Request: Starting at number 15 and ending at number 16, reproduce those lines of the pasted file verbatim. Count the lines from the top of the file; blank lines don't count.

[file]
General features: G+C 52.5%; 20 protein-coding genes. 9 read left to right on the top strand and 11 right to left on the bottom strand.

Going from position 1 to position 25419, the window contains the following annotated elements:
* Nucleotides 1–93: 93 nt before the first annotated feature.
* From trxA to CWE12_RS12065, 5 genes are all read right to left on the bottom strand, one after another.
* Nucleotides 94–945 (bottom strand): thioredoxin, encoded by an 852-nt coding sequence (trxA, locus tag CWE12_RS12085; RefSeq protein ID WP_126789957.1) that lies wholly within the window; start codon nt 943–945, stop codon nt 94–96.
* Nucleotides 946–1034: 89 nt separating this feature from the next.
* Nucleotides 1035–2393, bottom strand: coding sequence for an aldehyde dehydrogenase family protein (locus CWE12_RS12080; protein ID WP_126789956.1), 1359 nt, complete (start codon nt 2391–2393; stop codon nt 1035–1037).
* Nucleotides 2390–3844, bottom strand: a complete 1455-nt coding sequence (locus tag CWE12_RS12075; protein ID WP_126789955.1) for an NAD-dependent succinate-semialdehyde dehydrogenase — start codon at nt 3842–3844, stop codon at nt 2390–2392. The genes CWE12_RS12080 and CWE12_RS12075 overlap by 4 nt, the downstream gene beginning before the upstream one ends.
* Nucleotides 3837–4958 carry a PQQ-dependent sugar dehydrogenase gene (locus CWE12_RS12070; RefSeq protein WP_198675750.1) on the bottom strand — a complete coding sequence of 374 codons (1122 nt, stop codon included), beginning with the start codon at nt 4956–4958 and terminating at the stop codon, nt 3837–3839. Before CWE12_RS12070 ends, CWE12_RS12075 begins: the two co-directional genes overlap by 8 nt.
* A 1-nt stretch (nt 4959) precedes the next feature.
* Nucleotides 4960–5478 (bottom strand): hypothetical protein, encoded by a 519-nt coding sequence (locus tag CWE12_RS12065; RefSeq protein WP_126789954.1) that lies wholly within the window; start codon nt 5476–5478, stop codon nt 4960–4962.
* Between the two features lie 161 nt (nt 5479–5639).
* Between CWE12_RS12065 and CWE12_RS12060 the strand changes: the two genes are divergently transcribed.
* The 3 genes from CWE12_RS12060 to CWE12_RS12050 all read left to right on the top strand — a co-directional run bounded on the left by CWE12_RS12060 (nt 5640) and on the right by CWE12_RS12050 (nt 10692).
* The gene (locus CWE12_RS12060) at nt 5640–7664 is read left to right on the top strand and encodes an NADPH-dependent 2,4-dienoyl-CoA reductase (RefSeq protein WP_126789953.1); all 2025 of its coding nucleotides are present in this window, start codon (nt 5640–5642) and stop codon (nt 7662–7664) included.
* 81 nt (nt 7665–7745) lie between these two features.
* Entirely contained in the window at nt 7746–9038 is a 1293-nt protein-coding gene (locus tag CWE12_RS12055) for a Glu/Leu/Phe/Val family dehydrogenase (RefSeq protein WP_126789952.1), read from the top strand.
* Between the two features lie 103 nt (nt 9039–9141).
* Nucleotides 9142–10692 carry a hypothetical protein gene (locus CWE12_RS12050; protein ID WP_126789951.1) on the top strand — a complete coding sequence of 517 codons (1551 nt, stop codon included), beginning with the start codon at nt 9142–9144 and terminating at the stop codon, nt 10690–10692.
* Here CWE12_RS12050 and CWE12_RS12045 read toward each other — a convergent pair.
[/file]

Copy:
* The gene (locus CWE12_RS12060) at nt 5640–7664 is read left to right on the top strand and encodes an NADPH-dependent 2,4-dienoyl-CoA reductase (RefSeq protein WP_126789953.1); all 2025 of its coding nucleotides are present in this window, start codon (nt 5640–5642) and stop codon (nt 7662–7664) included.
* 81 nt (nt 7665–7745) lie between these two features.